Saturday, May 25, 2024


I have seen toys, in museums, just like things I played with as a child in the 1950s and 60s, and that my children played with in the 1980s and 90s.

History is happening all around and through us.

Seeing things from the past can trigger stories that might never have been told without the presence of those artifacts. I missed the days of radio dramas and serials. By the time I was listening to radio, it was all music. The stories had moved to the TV. All of my older relatives had radio stories—of war news, comedy routines, inspiring speeches and of mystery stories presented in several voices, and with sound effects.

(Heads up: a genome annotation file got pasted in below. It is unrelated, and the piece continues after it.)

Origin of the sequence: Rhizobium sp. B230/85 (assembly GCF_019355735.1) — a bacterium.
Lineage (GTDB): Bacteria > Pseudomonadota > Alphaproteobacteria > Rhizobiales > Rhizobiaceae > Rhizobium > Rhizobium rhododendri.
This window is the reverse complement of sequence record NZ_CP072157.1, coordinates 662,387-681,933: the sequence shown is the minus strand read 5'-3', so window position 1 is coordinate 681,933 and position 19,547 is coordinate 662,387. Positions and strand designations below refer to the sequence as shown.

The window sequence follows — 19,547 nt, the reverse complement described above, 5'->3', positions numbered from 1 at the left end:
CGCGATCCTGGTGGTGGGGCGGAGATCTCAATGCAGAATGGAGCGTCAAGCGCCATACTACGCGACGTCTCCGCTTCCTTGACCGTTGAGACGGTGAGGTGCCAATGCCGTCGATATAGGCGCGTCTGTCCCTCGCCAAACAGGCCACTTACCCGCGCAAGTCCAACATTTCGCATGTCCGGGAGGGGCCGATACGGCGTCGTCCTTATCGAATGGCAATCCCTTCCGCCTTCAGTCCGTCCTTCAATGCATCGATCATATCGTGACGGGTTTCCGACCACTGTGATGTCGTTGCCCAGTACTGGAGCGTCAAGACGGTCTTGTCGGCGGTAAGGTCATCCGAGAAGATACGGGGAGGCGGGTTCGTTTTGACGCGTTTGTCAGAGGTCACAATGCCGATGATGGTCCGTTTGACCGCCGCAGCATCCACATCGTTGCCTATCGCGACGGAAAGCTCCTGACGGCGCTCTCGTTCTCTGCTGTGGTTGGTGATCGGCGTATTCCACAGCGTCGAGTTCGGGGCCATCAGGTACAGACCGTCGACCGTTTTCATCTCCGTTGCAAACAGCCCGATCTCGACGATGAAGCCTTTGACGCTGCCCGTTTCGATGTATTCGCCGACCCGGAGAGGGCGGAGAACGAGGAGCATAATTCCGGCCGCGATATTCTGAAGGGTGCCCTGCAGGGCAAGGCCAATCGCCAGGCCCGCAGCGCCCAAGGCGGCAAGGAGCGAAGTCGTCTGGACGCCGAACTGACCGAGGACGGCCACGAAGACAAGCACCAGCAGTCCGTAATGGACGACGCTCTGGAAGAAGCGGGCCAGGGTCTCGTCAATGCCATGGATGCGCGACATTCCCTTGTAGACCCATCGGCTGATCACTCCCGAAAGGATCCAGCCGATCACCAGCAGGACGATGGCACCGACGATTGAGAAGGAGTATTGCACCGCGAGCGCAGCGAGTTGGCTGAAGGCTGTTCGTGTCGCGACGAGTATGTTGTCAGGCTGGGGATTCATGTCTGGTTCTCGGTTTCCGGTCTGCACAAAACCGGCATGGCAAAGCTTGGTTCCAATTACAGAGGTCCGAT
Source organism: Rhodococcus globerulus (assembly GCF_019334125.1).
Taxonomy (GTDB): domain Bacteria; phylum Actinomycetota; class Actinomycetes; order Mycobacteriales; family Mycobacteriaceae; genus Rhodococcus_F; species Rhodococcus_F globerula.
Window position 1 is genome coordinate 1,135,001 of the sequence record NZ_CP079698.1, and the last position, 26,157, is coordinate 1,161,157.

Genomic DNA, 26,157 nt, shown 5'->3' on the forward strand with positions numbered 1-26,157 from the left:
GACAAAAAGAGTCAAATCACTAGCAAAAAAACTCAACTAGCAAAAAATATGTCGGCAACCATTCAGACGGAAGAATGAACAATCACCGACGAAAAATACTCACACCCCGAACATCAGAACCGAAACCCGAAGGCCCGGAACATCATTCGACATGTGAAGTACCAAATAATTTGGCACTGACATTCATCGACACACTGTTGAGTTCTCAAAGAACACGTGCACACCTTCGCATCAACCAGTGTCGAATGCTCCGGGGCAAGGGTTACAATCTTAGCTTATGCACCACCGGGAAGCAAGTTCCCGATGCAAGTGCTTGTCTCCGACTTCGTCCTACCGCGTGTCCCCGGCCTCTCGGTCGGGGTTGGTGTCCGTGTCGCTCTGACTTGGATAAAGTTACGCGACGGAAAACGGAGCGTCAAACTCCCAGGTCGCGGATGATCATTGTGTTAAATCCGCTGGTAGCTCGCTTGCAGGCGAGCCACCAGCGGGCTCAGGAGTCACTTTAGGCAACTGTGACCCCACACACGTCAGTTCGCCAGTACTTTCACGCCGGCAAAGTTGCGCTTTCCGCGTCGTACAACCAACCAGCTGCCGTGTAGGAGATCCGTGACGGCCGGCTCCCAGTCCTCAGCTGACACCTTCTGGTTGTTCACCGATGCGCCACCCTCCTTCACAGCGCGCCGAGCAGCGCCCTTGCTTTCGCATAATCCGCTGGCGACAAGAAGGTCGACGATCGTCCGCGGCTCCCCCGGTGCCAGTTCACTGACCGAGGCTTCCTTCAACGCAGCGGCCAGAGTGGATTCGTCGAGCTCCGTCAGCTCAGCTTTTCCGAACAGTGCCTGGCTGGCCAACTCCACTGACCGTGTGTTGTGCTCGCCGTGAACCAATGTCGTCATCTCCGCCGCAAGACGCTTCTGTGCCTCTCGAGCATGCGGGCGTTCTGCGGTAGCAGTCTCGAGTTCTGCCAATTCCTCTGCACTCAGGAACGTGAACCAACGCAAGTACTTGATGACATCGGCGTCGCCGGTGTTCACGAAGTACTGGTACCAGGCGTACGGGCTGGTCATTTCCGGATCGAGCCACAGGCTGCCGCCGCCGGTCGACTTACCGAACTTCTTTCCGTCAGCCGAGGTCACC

We still want stories, news, humor and inspiration, but the sources change, and will change some more.

Antiques elsewhere here
photo by Sandra Dodd

I wrote this four days ago (what's above). Three days ago, I started listening to So, Anyway...: A Memoir by John Cleese (read by the author, who is best known as a member of Monty Python). He has talked about radio shows four times in eight chapters, telling stories of his childhood memories, and of radio producers who seemed to think, when television was new, that TV would not supplant radio programs.

Knowing this post was ready to go made those stories seem like magical coincidence to me. Jung called those coincidences "synchronicity."

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